What is Gamma Knife surgery?
The Gamma Knife is a precise and powerful tool for treating certain tumors and vascular malformations by creating lesions in the ventral portion of the internal capsule in the brain. It is actually not a knife at all, but an instrument that emits finely focused beams of gamma radiation. Delivered through holes (or portals) in a device known as a collimator, each beam crosses at a single point. It is only at that point that enough radiation is delivered to affect the diseased tissue. The beam is so finely focused that it spares the nearby tissue, so its extreme accuracy (to a half millimeter) is one of its greatest advantages. Gamma Knife surgery is non-invasive; radiation is delivered through the intact skull.
How does it work to help OCD?
The Gamma Knife targets areas deep in the brain that have connections to regions responsible for causing OCD symptoms. Lesioning these connections may lead to symptom relief.
What are the benefits?
Treatment with a Gamma Knife capsulotomy may reduce OCD symptoms.
What are the risks?
Short-term risks include nausea, pain, and claustrophobia from the gamma chamber. You may have a headache after the procedure. Longer-term risks of gamma capsulotomy are mainly brain swelling due to the radiation, which, if significant, is treated with a cortisone-like steroid drug. Clinical symptoms can include dizziness, blurred vision, headaches, and balance problems. The corticosteroid medications prescribed for edema can sometimes produce an unstable mood, including mood elevation or mania. That mood is temporary and will resolve after the cortisone-like medication is stopped. A small number of patients have also developed cysts (fluid-filled sacs) near the lesion site; these cysts were symptomatic in one patient, and neurosurgical treatment was needed. As with any surgical procedure, there is a risk of death.
Who is eligible for surgery?
You may be eligible to receive gamma ventral capsulotomy if you:
- Are between the ages of 18 and 70 years old.
- Have intractable OCD resulting in major functional impairment, and are in good general health.
- Have health insurance that will pay for the procedure and associated clinical visits (such as neurological, neuropsychological assessments), or are willing to pay out of pocket.
Specific inclusion/exclusion criteria will be discussed with you during the initial screening.
What is the screening process?
The screening process has two main stages:
- Collecting information.
- An in-person evaluation.
If a participant appears eligible based upon presentation of initial records, he or she will undergo an evaluation in person. This evaluation will take place at Butler Hospital and will last approximately eight hours. The data will be reviewed by our Psychiatric Neurosurgery Committee, a multidisciplinary team of clinicians who specialize in this treatment. This team will determine if you are eligible for the procedure.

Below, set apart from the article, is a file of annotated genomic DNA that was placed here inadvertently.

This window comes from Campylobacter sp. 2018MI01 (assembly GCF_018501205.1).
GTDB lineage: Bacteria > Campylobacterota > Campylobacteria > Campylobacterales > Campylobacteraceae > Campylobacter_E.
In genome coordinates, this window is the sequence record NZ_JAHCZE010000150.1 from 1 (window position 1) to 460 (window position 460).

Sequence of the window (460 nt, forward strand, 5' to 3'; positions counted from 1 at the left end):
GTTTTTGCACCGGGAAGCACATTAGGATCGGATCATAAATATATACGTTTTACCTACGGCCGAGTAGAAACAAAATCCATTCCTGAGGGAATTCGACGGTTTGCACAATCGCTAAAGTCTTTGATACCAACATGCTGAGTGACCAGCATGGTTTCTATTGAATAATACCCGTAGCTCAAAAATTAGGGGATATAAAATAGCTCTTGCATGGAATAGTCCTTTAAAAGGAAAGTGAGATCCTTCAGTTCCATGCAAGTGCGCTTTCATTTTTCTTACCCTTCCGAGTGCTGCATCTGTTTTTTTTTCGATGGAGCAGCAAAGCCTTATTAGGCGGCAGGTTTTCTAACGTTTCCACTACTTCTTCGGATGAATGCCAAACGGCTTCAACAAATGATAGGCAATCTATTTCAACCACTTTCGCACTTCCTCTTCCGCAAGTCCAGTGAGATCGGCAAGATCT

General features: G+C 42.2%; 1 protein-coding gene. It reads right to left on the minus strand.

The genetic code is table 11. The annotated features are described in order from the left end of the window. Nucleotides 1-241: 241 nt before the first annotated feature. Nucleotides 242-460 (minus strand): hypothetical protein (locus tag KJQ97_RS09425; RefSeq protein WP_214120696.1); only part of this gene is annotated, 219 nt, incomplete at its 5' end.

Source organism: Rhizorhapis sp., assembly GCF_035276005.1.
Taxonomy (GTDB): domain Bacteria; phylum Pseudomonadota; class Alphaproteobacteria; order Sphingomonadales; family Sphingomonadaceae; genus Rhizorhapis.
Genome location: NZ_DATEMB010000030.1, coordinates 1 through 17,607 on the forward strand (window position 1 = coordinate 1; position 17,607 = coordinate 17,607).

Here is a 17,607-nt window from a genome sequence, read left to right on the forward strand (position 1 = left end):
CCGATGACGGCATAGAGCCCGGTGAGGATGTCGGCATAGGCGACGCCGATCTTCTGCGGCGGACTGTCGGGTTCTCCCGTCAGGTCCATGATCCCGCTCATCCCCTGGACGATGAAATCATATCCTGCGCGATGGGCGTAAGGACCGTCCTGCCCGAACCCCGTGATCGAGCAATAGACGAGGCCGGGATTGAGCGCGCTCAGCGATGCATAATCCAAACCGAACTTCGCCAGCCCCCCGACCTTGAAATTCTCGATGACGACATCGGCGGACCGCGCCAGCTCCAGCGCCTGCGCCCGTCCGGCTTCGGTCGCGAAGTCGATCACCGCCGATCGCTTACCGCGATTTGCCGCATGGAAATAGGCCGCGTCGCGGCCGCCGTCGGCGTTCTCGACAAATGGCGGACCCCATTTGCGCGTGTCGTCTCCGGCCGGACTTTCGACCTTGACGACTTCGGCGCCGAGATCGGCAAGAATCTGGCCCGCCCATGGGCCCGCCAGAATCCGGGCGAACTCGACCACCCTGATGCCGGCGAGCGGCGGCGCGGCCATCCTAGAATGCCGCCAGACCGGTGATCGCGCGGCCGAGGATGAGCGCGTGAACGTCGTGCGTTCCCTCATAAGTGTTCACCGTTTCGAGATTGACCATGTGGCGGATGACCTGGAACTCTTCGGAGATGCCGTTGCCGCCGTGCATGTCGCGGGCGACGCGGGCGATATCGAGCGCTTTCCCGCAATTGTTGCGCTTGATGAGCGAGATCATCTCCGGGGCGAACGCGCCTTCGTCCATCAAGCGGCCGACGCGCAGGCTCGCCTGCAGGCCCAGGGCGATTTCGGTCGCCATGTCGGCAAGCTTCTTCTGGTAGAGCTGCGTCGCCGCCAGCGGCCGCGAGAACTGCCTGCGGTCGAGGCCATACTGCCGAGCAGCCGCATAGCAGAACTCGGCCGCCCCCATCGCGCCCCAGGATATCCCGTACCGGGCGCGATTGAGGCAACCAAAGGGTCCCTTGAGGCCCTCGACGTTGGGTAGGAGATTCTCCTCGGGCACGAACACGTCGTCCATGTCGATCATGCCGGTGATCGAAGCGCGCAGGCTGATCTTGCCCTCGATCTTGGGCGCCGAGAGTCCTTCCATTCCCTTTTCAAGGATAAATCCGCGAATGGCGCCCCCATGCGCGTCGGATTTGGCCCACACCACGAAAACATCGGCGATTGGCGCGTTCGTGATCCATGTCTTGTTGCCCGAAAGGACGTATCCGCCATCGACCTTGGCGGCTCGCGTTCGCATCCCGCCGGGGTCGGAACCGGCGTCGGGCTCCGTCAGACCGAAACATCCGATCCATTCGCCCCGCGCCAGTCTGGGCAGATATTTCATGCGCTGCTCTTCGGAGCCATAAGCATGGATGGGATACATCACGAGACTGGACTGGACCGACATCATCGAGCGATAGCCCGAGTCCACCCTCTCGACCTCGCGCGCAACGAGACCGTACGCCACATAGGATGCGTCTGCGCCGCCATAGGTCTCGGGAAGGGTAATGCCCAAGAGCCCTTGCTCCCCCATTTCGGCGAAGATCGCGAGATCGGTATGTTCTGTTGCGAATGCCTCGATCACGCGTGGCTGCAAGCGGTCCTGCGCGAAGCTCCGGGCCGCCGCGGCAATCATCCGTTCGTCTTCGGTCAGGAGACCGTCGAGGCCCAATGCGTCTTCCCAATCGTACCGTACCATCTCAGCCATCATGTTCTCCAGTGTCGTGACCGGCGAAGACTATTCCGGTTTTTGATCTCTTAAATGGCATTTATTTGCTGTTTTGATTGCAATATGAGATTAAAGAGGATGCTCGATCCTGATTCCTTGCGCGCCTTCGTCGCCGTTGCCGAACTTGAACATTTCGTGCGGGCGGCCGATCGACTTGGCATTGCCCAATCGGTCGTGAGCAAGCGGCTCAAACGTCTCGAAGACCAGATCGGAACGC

If you are deemed eligible and elect to have the procedure, you will undergo a pre-surgical evaluation the week before the procedure. This will include extensive physical, neurological, and cognitive testing to determine there are no neurological reasons not to undergo radiosurgery.
Who will perform the procedure?
The procedure will be performed by a neurosurgeon (Wael Asaad, MD, PhD) at Rhode Island Hospital, in conjunction with the OCD treatment team from Butler Hospital (Steven Rasmussen, MD; Benjamin Greenberg, MD, PhD; Nicole McLaughlin, PhD). A radiation oncologist also helps oversee the process to ensure correct dosing.
Where is the procedure performed?
The procedure (including a pre-operative MRI) will be carried out at Rhode Island Hospital. All associated clinical assessments and follow-up visits will take place at Butler Hospital. The research brain scans (if you choose to participate in associated studies) will be completed at the Brown University Magnetic Resonance Facility (MRF).
Is there a great distance between Butler Hospital, Rhode Island Hospital and Brown University?
No. Each of these facilities is within 10 – 15 minutes travel time by car. Most out-of-state patients rent a car, although cab and public bus transportation is available. Butler Hospital and Rhode Island Hospital have adequate patient parking. Brown University parking will be provided also.
Are there reasonable overnight accommodations available near the hospitals and university?
Yes, there are various accommodations nearby. A few may accommodate their fee for out-of-state hospital patients.
Where do I follow-up after the procedure?
You will continue follow-up with your local treatment providers. Clinicians from our team will also continue to remain in touch with you by phone. Patients also return for follow-up in person one year after the treatment.
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